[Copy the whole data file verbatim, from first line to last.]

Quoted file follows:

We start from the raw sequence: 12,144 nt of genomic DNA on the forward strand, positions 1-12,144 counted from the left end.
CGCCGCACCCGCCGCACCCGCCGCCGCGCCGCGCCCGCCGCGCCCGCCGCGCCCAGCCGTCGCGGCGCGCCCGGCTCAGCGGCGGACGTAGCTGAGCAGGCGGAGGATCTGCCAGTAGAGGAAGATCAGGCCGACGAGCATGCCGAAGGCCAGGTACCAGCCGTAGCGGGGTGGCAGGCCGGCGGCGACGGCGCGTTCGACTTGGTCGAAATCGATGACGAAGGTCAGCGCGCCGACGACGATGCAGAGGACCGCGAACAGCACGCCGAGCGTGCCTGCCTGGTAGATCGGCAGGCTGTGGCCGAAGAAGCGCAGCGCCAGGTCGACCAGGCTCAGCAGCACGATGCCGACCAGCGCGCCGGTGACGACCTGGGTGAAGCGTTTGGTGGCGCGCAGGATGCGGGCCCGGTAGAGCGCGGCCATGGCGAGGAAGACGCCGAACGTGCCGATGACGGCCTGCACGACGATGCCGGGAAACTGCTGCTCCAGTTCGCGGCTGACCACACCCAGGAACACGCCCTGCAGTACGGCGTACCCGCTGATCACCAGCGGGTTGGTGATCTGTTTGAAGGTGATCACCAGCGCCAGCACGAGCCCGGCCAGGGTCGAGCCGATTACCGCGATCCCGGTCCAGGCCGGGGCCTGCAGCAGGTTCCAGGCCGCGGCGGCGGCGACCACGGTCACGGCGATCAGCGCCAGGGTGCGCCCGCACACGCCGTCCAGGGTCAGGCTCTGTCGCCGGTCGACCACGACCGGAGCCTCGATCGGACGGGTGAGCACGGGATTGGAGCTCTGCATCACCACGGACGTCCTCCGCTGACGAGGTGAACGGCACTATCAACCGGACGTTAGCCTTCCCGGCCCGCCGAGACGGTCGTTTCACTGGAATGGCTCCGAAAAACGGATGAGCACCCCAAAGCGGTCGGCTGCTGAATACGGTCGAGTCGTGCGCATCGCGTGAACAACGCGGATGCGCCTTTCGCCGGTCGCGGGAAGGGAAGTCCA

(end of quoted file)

We start from the raw sequence: 12,144 nt of genomic DNA on the forward strand, positions 1-12,144 counted from the left end.
CGCCGCACCCGCCGCACCCGCCGCCGCGCCGCGCCCGCCGCGCCCGCCGCGCCCAGCCGTCGCGGCGCGCCCGGCTCAGCGGCGGACGTAGCTGAGCAGGCGGAGGATCTGCCAGTAGAGGAAGATCAGGCCGACGAGCATGCCGAAGGCCAGGTACCAGCCGTAGCGGGGTGGCAGGCCGGCGGCGACGGCGCGTTCGACTTGGTCGAAATCGATGACGAAGGTCAGCGCGCCGACGACGATGCAGAGGACCGCGAACAGCACGCCGAGCGTGCCTGCCTGGTAGATCGGCAGGCTGTGGCCGAAGAAGCGCAGCGCCAGGTCGACCAGGCTCAGCAGCACGATGCCGACCAGCGCGCCGGTGACGACCTGGGTGAAGCGTTTGGTGGCGCGCAGGATGCGGGCCCGGTAGAGCGCGGCCATGGCGAGGAAGACGCCGAACGTGCCGATGACGGCCTGCACGACGATGCCGGGAAACTGCTGCTCCAGTTCGCGGCTGACCACACCCAGGAACACGCCCTGCAGTACGGCGTACCCGCTGATCACCAGCGGGTTGGTGATCTGTTTGAAGGTGATCACCAGCGCCAGCACGAGCCCGGCCAGGGTCGAGCCGATTACCGCGATCCCGGTCCAGGCCGGGGCCTGCAGCAGGTTCCAGGCCGCGGCGGCGGCGACCACGGTCACGGCGATCAGCGCCAGGGTGCGCCCGCACACGCCGTCCAGGGTCAGGCTCTGTCGCCGGTCGACCACGACCGGAGCCTCGATCGGACGGGTGAGCACGGGATTGGAGCTCTGCATCACCACGGACGTCCTCCGCTGACGAGGTGAACGGCACTATCAACCGGACGTTAGCCTTCCCGGCCCGCCGAGACGGTCGTTTCACTGGAATGGCTCCGAAAAACGGATGAGCACCCCAAAGCGGTCGGCTGCTGAATACGGTCGAGTCGTGCGCATCGCGTGAACAACGCGGATGCGCCTTTCGCCGGTCGCGGGAAGGGAAGTCCA